Provost John Etchemendy Ph.D. ’82 presented Stanford’s annual budget report for 2010-2011 on Thursday before the Faculty Senate, saying the financial pressures on the University resulting from economic instability in 2008 were showing signs of lifting.
Etchemendy summarized the endowment decline and anticipated loss in endowment payouts in excess of $200 million, as well as the University’s suspension of the traditional endowment smoothing formula. Etchemendy also highlighted that the University chose not to shrink financial aid programs in light of the financial declines.
“The capital budget for next year is projected to decrease from $649 million to $368 million as projects are completed,” Etchemendy said. “However, a number of projects have also been reactivated, including the Bing Concert Hall, Madera Grove and the child care center.”
As for the consolidated budget for operations, revenues were actually up 2.6 percent averaged over the past two years.
“It doesn’t cancel inflation, but it doesn’t explain the turmoil we went through,” Etchemendy said.
Income from students was up 3.9 percent after the tuition was hiked 3.5 percent in 2009. However, financial aid outputs accounted for half of what the University pulled in for undergraduate tuition. Furthermore, outputs to support graduates accounted for another $285 million of outlays.
“Basically, we ought to get out of the student business,” Etchemendy joked.
Nonetheless, need-based financial aid is expected to decrease in the coming years as the economy improves and the families of students have less need.
On the other hand, while University research funding has been relatively steady over the past 10 years, this is mostly due to research funding receipts from American Recovery and Reinvestment Act (ARRA). Etchemendy expressed concern that this funding was not sustainable.
“As you can see, without ARRA our research funding has basically been flat, and adjusted for inflation, research funding would have gone down,” Etchemendy said.
“As for what the future holds, my guess is the country is probably not going to be able to support [it],” he added. “I hope that’s wrong, but that’s a big worry going forward.”
The budget for general funds, which are budgeted centrally, was projected to have a $26 million-surplus in non-formula general cuts; the biggest priority for the general funds budget the past two years was to support the schools whose endowments had dropped significantly. The general funds helped to fill some of that gap.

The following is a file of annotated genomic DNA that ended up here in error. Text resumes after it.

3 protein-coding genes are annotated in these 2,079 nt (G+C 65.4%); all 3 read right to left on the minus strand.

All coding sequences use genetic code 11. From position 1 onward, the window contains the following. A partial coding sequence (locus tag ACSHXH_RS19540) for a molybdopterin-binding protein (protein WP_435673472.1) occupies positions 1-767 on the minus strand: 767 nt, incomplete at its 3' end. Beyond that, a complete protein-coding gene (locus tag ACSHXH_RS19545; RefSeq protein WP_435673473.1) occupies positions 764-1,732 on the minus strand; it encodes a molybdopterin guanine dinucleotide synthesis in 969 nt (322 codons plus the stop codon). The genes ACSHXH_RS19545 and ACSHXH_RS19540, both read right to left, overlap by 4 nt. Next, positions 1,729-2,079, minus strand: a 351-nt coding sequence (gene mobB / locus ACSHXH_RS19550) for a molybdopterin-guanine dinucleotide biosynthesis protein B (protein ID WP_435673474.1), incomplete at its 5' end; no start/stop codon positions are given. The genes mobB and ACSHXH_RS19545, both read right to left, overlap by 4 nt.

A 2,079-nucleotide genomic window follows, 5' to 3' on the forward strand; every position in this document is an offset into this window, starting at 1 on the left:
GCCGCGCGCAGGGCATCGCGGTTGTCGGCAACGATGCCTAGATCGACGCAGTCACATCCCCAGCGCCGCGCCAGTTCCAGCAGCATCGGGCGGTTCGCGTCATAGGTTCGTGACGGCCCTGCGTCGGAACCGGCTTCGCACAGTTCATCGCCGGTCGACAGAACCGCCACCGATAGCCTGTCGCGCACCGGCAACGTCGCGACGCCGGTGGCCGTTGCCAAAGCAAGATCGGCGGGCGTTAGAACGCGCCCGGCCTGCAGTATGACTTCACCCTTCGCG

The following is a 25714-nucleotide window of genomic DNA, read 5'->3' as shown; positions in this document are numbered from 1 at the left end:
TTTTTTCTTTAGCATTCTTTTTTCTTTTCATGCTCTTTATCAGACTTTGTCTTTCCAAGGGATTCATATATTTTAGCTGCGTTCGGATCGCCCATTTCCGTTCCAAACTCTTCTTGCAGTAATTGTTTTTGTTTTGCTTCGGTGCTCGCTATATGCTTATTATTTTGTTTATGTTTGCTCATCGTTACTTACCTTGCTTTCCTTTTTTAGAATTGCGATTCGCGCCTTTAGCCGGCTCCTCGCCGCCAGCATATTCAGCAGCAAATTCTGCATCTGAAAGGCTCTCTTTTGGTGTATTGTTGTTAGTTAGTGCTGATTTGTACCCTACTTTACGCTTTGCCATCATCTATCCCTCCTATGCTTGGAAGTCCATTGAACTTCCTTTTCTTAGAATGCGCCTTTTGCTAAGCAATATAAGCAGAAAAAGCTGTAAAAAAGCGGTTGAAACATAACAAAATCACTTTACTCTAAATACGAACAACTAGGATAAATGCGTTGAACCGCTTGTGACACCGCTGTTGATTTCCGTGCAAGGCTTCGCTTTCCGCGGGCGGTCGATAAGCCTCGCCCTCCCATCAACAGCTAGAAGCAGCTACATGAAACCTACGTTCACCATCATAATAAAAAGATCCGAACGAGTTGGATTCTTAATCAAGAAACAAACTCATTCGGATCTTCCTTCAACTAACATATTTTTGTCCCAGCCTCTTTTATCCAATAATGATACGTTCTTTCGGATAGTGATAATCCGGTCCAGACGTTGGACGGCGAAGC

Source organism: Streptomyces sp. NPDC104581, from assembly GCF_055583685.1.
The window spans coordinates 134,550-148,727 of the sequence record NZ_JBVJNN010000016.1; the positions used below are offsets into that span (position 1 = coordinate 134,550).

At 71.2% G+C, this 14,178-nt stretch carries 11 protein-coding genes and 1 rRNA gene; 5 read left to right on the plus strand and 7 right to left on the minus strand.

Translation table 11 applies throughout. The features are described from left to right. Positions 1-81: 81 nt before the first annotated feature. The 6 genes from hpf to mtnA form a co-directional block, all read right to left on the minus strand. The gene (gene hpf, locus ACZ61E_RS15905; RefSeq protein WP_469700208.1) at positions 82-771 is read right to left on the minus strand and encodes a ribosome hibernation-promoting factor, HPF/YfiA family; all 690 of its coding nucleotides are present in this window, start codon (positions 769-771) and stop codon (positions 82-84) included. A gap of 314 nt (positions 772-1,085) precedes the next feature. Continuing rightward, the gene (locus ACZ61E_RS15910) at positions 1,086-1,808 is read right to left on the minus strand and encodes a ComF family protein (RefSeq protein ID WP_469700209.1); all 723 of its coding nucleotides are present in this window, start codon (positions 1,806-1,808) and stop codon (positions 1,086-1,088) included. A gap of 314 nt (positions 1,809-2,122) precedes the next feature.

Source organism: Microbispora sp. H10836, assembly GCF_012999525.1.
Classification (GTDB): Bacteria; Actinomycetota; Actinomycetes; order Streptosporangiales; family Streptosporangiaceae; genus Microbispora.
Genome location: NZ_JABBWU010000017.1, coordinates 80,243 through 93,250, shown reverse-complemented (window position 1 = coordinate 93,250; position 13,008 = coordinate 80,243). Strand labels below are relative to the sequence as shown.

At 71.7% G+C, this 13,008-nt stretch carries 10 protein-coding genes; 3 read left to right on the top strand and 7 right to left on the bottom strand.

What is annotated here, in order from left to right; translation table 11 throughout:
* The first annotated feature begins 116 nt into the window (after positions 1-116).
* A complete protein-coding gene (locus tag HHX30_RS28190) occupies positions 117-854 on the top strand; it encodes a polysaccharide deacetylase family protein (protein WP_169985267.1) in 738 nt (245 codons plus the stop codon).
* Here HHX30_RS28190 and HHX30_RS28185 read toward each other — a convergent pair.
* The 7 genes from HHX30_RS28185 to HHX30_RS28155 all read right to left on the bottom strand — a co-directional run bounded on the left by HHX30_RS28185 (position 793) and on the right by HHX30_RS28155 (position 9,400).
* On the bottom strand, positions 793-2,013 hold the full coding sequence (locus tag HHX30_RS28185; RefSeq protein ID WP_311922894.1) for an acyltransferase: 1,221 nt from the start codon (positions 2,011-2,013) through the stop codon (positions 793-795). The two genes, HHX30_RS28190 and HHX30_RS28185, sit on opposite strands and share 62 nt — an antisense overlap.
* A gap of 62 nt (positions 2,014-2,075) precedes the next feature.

However, even with general funds used to plug up some of the monetary holes in financial aid and endowment mitigation, a surplus was projected for the coming two years.
The Tier 1 buffer of the expendable funds pool has also experienced a significant recovery. The expendable pools fund is the cash the University can spend at any given moment; the money is invested and any excess returns go to fill the Tier 1 buffer, which can grow up to 35 percent of total expendable funds before the money starts going to the Tier 2 buffer.
Investment income is projected to be flat in the coming year.
“Our current projection is that the payout on the individual endowment fund will go up by inflationary amount in 2012,” Etchemendy said.
In other business, Stephen Monismith, civil and environmental engineering professor and chair of the Committee on Research, delivered a short presentation describing the committee’s request for the Senate to grant a Primary Investigatorship (PI) Eligibility Exceptions Policy for a limited trial period of up to four years.
The request was divided into two parts: the first requesting PI Eligibility Exceptions for SLAC National Laboratory senior/distinguished scientists, and the second requesting the same for University postdoctoral students.
The Senate voted to authorize the Committee on Research to conduct a “trial period” exception to Stanford’s policy on PI eligibility for senior/distinguished scientists at SLAC.
Senators expressed concern at granting this one-time exception to all postdocs across the University and instead voted to have the Committee for Research refine its proposal with regards to the scope of applicability of the PI eligibility exception.